Recovering from Laminectomy or Laminotomy

Woman wearing hospital gown using spirometer.After surgery, you can expect to feel some pain at first. To gain the best pain relief, answer honestly when you are asked how much you hurt. Also expect healthcare providers to help you get up and moving. And you’ll be shown how to clear your lungs.

Controlling pain

At first, you may be given pain medicine through an intravenous (IV) catheter or by injection. Expect to feel some pain, even with the medicine. This is normal. But if the medicine does not reduce your pain to a tolerable level, be sure to tell the nurse. The nurse will ask you to rate your pain on a scale of 0 to 10, with 10 being the worst of all pains. If your pain is 5 or greater and difficult to tolerate, ask for pain medicine.

PCA puts you in control

With PCA (patient-controlled analgesia), pain medicine is sent through your IV line at the push of a button. To provide a steady level of pain relief, only you should push the button. For your safety, the pumps have special features to limit the amount of medicine you receive. Once you are able to eat and tolerate taking medicine by mouth, you will be taken off your PCA pump and given oral pain medicine as prescribed by your doctor.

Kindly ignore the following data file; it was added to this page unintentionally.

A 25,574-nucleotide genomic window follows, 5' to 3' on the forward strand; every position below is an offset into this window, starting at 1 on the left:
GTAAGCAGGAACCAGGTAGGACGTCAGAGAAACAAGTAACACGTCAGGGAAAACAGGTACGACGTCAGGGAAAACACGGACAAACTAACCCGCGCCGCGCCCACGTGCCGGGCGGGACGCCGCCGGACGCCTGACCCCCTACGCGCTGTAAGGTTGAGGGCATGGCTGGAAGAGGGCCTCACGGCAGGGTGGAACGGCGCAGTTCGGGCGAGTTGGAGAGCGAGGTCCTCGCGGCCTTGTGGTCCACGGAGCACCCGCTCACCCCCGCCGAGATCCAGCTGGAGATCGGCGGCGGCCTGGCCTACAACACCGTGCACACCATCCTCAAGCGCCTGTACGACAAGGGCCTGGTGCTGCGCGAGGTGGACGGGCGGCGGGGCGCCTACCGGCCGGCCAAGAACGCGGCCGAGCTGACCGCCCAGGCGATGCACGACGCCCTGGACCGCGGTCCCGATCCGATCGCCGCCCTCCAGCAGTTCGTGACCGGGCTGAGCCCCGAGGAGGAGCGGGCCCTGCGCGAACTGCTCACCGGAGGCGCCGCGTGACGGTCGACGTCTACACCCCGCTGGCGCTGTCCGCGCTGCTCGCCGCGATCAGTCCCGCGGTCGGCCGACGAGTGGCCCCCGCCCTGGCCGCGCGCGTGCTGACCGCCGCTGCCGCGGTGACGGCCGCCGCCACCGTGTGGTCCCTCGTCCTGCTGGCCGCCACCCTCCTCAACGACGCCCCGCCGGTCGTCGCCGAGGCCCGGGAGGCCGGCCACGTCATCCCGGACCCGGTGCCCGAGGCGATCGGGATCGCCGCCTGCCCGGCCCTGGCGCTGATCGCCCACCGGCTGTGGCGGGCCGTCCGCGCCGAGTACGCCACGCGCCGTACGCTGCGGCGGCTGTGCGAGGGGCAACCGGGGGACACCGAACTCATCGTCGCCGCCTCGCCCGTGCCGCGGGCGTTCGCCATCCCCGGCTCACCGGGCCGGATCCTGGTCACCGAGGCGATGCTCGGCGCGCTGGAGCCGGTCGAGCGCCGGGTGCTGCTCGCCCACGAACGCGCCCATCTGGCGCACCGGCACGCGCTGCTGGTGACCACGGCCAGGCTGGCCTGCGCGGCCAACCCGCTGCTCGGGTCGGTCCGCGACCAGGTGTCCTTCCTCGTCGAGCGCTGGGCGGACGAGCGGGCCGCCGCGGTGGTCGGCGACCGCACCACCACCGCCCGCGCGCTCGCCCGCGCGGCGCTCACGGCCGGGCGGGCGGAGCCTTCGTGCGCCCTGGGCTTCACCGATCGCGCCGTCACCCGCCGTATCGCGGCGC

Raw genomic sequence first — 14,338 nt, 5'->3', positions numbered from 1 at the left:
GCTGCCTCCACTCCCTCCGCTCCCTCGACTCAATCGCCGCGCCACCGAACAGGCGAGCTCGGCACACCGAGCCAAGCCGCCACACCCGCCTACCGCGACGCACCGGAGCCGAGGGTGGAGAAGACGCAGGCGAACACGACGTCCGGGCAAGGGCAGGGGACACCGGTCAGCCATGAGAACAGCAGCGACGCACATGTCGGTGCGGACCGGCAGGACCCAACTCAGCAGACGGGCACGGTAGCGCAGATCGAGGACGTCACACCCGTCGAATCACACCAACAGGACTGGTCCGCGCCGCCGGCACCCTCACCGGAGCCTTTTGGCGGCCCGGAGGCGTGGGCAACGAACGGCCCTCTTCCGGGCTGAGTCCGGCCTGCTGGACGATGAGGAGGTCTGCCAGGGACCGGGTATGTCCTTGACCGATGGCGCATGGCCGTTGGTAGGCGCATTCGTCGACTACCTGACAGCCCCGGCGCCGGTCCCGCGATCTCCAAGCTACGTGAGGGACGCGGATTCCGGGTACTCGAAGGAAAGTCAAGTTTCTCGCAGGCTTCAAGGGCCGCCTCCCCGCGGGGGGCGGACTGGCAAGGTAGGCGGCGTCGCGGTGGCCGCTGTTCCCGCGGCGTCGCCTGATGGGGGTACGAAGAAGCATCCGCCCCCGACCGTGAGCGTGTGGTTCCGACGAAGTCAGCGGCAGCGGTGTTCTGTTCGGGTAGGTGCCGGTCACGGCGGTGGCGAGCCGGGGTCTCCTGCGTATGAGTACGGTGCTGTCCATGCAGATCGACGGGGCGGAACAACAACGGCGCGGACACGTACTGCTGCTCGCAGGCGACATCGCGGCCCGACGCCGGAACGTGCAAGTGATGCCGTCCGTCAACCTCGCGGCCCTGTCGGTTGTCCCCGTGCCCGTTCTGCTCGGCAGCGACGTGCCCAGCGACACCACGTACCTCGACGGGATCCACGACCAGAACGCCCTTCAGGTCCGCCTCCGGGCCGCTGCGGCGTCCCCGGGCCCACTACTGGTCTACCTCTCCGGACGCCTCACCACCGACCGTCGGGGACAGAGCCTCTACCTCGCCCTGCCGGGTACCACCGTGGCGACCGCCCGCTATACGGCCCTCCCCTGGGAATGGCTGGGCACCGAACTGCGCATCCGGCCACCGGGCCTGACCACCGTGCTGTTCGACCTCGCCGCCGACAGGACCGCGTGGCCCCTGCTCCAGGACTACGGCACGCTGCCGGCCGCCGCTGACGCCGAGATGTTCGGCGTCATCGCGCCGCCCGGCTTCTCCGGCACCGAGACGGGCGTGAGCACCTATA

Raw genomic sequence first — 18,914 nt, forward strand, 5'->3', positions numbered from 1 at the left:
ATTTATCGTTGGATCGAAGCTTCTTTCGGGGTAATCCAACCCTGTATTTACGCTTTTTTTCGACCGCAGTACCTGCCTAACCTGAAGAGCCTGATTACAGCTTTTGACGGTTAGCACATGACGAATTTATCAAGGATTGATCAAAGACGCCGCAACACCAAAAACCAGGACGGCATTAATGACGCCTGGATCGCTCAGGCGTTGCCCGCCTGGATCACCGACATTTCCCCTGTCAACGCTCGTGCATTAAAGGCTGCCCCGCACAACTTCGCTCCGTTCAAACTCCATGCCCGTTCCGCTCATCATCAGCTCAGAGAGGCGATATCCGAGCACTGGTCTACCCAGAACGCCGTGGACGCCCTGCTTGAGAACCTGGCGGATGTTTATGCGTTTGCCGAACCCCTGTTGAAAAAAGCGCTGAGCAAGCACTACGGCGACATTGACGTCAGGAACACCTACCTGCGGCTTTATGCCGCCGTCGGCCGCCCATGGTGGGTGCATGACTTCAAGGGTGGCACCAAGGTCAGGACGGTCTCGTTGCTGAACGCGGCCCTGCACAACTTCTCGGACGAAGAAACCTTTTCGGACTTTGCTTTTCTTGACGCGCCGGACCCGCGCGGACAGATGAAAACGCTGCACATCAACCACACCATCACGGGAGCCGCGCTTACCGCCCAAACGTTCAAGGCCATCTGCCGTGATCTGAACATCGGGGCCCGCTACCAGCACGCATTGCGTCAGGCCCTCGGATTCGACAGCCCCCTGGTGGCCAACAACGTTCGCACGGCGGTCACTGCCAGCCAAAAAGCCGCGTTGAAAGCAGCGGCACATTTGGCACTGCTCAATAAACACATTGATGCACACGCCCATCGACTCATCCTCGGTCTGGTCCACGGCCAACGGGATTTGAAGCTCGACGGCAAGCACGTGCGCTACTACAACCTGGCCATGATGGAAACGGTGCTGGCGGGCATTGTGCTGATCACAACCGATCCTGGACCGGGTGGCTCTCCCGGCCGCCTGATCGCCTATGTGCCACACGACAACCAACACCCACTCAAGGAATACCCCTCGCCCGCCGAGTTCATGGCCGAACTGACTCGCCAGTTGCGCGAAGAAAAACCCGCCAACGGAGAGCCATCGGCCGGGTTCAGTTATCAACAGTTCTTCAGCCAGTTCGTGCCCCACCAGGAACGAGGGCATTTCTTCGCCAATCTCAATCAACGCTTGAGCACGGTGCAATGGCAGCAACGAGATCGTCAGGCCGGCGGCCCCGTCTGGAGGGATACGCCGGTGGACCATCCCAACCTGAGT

Getting up and moving

You may begin to walk within hours after surgery. This reduces some risks of surgery, such as blood clots. With an IV and a PCA pump in place, walking may be a little tricky. But don’t worry. A healthcare provider will help you. Ask for help from your healthcare provider before trying to get up on your own without help, especially if you have been taking pain medicine.

Clearing your lungs

Fluid can collect in the lungs after any surgery. To clear your lungs and prevent pneumonia, breathe deeply and cough. You should do this often—at least a few times each hour. A respiratory therapist or nurse may show you how to use an incentive spirometer. This machine can help you breathe in and out the right way.